The aim of the study was to determine whether depressed aged inpatients treated with brief pulse unilateral electroconvulsive therapy (ECT) differed from those treated with bilateral (bitemporal or bifrontal) ECT with respect to numbers of treatments, length of hospital admission, changes in scores on depression and cognitive scales, and serious adverse effects. An audit of routinely collected data regarding 221 acute ECT courses in 7 public aged psychiatry services in Victoria, Australia. Patients given unilateral, bifrontal, and bitemporal treatments were similar with respect to personal, clinical, and treatment characteristics. Most treatments were administered in line with local clinical guidelines and were rated as effective. Psychiatrists preferred unilateral ECT in the first instance with stimulus dosing based on patients' seizure thresholds. Approximately a quarter of unilateral courses were switched later to bitemporal placement, most probably because of insufficient progress. Bilateral treatments were associated with a larger number of treatments, less improvement in scores on mood and cognitive scales, and more refusals to continue treatment than unilateral-only ECT. Brief pulse unilateral ECT proved more effective than bitemporal and bifrontal ECT for most aged patients, especially when coupled with stimulus dosing based on seizure threshold.

  15. Fifth Symposium on the Role of the Vestibular Organs in Space Exploration

    NASA Technical Reports Server (NTRS)

    1973-01-01

    Vestibular problems of manned space flight are investigated for weightlessness and reduced gravity conditions with emphasis on space station development. Intensive morphological studies on the vestibular system and its central nervous system connections are included.

  16. Association Between Vestibular Vertigo and Motor Vehicle Accidents: Data From the 2016 National Health Interview Survey.

    PubMed

    Wei, Eric X; Agrawal, Yuri

    2018-05-18

    Recent evidence has shown that individuals with vestibular impairment have higher rates of self-reported driving difficulty compared with individuals without vestibular impairment. However, it is unknown whether individuals with vestibular impairment are more likely to be involved in motor vehicle accidents. We used data from the 2016 National Health Interview Survey of U.S. adults to evaluate whether individuals with vestibular vertigo are more likely to experience motor vehicle accidents relative to individuals without vestibular vertigo. In multivariate analysis, vestibular vertigo was associated with an over threefold increased odds of motor vehicle accidents (odds ratio, 3.5; 95% confidence interval, 1.7-7.3). This study supports an assciation between vestibular dysfunction and driving impairment, and provides a relative risk of motor vehicle accidents associated with vestibular vertigo that clinicians may utilize in counseling patients on the potential safety hazards of driving.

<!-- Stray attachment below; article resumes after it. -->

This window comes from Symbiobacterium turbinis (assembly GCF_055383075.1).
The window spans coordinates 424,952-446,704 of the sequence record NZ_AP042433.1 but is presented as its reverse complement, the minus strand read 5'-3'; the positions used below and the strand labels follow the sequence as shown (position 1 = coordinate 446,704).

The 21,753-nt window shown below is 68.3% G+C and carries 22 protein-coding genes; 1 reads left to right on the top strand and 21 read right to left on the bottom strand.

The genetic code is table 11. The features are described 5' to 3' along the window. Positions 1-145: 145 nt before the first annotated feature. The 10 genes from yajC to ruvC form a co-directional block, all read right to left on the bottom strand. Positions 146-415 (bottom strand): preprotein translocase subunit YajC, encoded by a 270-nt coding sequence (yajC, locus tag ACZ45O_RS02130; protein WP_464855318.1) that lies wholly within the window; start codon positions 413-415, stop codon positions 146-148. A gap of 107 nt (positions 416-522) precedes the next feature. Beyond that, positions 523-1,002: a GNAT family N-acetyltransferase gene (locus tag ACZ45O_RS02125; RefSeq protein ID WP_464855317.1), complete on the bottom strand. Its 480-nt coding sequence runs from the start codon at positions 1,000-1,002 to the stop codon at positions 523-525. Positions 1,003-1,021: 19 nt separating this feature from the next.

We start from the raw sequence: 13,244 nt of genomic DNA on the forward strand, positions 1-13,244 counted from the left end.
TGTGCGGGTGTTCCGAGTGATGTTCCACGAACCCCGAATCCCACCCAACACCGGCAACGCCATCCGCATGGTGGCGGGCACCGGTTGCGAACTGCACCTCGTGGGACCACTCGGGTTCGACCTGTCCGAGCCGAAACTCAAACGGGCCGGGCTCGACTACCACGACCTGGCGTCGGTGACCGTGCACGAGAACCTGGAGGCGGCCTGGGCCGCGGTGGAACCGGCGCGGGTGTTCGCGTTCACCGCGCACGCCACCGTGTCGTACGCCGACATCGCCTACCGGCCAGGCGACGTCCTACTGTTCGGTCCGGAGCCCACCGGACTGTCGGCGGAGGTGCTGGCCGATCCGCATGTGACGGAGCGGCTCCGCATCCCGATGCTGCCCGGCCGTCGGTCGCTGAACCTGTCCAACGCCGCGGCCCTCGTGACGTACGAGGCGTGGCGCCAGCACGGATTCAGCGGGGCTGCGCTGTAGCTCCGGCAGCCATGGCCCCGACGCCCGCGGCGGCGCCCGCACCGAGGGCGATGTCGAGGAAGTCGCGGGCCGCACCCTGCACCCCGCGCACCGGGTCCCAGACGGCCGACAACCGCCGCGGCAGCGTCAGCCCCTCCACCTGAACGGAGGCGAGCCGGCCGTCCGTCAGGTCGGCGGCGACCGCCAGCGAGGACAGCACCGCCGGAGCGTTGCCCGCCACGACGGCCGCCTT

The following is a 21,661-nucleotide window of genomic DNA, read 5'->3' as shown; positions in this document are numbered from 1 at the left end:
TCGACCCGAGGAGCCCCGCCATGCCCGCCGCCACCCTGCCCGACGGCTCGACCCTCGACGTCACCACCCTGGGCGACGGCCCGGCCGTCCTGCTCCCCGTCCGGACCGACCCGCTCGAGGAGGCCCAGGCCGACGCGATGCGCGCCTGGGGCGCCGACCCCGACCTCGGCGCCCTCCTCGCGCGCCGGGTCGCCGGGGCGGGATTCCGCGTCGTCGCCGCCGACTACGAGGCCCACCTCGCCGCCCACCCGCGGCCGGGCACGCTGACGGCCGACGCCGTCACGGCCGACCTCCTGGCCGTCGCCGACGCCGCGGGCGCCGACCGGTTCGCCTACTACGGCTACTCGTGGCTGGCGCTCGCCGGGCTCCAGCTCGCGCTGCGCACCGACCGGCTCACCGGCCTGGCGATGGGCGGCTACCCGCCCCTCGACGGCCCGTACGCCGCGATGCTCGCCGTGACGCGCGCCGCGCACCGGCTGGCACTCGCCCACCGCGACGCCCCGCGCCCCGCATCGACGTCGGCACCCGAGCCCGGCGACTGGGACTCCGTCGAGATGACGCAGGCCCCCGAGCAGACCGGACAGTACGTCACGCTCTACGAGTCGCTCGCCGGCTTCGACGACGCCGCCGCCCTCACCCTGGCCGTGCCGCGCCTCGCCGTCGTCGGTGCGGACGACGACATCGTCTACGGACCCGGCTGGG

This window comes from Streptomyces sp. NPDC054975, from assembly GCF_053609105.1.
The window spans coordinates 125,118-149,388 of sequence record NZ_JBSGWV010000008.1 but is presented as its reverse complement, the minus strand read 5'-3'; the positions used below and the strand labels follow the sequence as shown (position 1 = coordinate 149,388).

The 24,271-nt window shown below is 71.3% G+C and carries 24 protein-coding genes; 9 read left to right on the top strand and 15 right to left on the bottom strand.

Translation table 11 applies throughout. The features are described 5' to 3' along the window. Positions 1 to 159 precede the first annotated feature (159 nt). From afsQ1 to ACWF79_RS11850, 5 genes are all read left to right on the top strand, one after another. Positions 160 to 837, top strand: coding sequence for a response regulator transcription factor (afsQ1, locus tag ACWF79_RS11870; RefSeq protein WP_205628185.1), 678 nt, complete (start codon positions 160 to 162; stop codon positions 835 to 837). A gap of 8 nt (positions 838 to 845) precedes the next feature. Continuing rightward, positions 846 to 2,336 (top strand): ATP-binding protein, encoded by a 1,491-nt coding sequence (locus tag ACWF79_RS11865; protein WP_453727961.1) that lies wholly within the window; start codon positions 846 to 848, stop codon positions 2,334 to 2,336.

17. Natural history of hearing loss in children with enlarged vestibular aqueduct syndrome.

    PubMed

    Mori, Tyler; Westerberg, Brian D; Atashband, Shahnaz; Kozak, Frederick K

    2008-02-01

    To determine the natural history of hearing loss in children with enlarged vestibular aqueduct (EVA) syndrome. (1) Retrospective cohort study and (2) systematic literature review. Tertiary pediatric centre. (1) Charts of children assessed by one physician between 1993 and 2000 were reviewed. (2) Source articles were identified by a search of Medline, Embase, and the Cochrane Library of the English-language literature through January 2006, with manual review of references. The search was limited to English, human, and age less than 18 years. Pure-tone average. Hearing was classified as stable, progressive and fluctuating. (1) Twenty-one children (39 ears) with EVA were identified. Eighty-two percent of ears had stable hearing, and 18% of ears demonstrated progressive hearing loss. (2) Seven source articles were identified and combined with the present data for a total of 310 ears with a mean follow-up of 4 years. Bilateral EVA was found to be six times more common than unilateral EVA, and there was an equal male to female ratio. Stable hearing was found in 67% of ears and progressive hearing loss in 33% of ears. Subgroup analysis demonstrated hearing fluctuations in 50% of progressive hearing loss ears and 34% of stable ears. Stable hearing is observed in 67% of ears with EVA of which 34% will demonstrate fluctuations in hearing. Progression of hearing loss is seen in 33% of ears of which half will demonstrate fluctuations.

  18. Simultaneous cochlear implantation as a therapeutic option in vestibular schwannoma surgery: case report.

    PubMed

    Dos Santos Neto, Pedro Helo; Zamponi, Johnni Oswaldo; Hamerschmidt, Rogério; Wiemes, Gislaine Richter Minhoto; Rassi, Marcio S; Borba, Luis A B

    2018-03-01